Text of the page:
Then as if on cue, they all looked at Ciara, who blushed at the attention. She then looked at me and blushed even more, before quickly getting up and said,

“I forgot to feed Zoro! Excuse me.”

She quickly felt the room and we continued talking. I told them about my life in Australia and my family then Antonio asked me to show him my mobile phone. I pulled it out of my pocket and saw that I only had half charge and had a little panic attack. Then I explained all the things it could do and what I could do with it but Ciara’s nonno said something that I didn’t fully understand at the time.

“It owns you, huh?”

It wasn’t long before the evening came to an end and I made my way to bed. It was so quiet outside, that it was a little unnerving at first but once I got used to it, I fell into a long, deep sleep. Until the rooster decided it was time for me to get up.

I looked out the window and saw life had already started on the farm with everyone out and about. I rubbed my eyes, used the facilities and joined them outside.

Buon giorno, Mario (Good morning, Mario)!”

I turned around and saw Ciara, carrying a wicker basket carrying apricots.

“Good morning Ciara! How did you sleep?”

“Very well, you?”

I stopped and thought for a moment. Did I move or wake up at all last night? I know one thing, I felt amazing this morning.

“Uhm, yeah!”

Zoro came up to me and I scratched his head, then Ciara held out the basket in front of her and asked,

“Would you like some breakfast?”

“Ooh… Yes, please!”

And grabbed an apricot and I thought I’d kid around with her then cheekily said,

“You know, there’s a story in the bible about a woman giving a man fruit. I don’t think it ended well.”

She didn’t think it was funny, instead she became serious for a moment and asked,

“What… what did my parents and nonni talk to you about after I left to feed Zoro last night?”

I thought back to last night and responded,

“Just about my parents… and my nonno’s garden. Why?”

She seemed relieved for a moment and said.

“No reason… Would you like to help me with some chores or are you going to leave?”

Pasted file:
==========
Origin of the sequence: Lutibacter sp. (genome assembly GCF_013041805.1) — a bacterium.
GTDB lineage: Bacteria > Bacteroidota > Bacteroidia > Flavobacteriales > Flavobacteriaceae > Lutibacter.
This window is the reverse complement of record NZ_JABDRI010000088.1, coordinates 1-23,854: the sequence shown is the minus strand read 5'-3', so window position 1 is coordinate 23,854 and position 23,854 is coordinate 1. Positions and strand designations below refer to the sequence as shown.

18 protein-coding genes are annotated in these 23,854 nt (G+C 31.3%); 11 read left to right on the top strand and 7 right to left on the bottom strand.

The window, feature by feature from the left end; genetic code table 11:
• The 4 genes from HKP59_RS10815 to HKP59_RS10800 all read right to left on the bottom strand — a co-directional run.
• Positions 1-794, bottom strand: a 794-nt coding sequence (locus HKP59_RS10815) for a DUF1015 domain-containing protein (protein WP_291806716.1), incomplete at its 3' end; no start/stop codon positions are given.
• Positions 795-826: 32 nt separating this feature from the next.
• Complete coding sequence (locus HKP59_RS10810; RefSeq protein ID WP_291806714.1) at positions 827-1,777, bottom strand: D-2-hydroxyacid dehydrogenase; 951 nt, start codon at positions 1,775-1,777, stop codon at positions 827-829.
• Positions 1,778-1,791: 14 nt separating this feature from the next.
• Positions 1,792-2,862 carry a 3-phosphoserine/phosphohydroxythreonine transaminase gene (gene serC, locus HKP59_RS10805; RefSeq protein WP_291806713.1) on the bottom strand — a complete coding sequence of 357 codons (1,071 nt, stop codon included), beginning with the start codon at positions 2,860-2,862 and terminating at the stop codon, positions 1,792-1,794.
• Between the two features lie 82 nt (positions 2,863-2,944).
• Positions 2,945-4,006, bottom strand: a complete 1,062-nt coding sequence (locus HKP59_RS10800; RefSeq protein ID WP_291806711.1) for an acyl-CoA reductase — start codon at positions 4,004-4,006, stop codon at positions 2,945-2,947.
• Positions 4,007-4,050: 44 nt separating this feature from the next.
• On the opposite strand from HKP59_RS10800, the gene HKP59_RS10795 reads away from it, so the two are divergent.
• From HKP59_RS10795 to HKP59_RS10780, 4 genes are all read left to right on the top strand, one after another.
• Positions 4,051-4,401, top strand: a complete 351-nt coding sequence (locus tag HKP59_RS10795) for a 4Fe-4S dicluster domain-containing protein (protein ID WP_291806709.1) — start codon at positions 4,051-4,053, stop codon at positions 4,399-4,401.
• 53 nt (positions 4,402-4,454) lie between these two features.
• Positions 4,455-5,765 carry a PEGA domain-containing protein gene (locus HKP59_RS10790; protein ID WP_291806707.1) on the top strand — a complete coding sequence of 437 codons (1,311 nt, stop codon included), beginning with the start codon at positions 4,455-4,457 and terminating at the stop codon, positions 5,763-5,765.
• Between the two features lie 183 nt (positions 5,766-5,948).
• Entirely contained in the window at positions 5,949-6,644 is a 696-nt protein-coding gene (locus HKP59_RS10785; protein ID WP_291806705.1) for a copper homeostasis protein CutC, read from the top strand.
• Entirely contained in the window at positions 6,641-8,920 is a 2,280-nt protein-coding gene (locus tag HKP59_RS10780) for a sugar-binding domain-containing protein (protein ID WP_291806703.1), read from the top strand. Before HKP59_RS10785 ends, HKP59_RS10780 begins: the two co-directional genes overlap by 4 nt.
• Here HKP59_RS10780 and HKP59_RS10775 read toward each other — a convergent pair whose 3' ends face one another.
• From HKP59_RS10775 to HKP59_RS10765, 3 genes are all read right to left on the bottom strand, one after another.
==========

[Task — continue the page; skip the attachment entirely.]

I was really enjoying myself here and this girl was so intriguing. I wanted to know more about her, so I said,

“I think… I want to wait for your brother. Would that be OK?”

She seemed really pleased, so after a few more apricots, we went to work. First, we went into the chicken coop to collect the freshly laid eggs. Then Ciara milked a few goats, so her grandfather could start making cheese. We continued until lunch, when all the family got together for a bight to eat.

The day went by quickly and I found myself at the dining table having dinner. The more I got to know Ciara the more I… OK, she was beautiful, but it was her inner beauty that was shining for me now. How she saw the world, viewed her life. She seemed so wise for a young girl and I started to appreciate the simpleness of everything. The almost Japanese minimalism.

The next thing I know, the rooster had got me up again and I looked out the window to see the family already at it. I went out and joined them and they seemed a little down, especially Ciara.

A few hours later, a car drove up the gravel driveway and we met Paulo, Ciara’s brother. Antonio explained what happened to me then Paulo said,

“I’d be happy to drive you to Chieti! I’m ready to go now if you like?”

I looked at Ciara and saw that her eyes were glistening.

“That would be great!”

I gave everyone an Italian goodbye, thanked them and when I went to hug Ciara, she hugged me a little longer than I expected.

Before I knew it, we’re on the road heading to Chieti and I had reception again but the further I drove away, the worse I felt. Then I thought about what Ciara had said. If you want real love… love that will last a lifetime. That sustains you, then it’s here.

I asked Paulo to stop the car, so I could send a message to my parents and then to FB.

The present…

I ended my post with Just know that I’m well and happy. Mario Pelino. Signing off…

The end.

October 14, 2021 23:53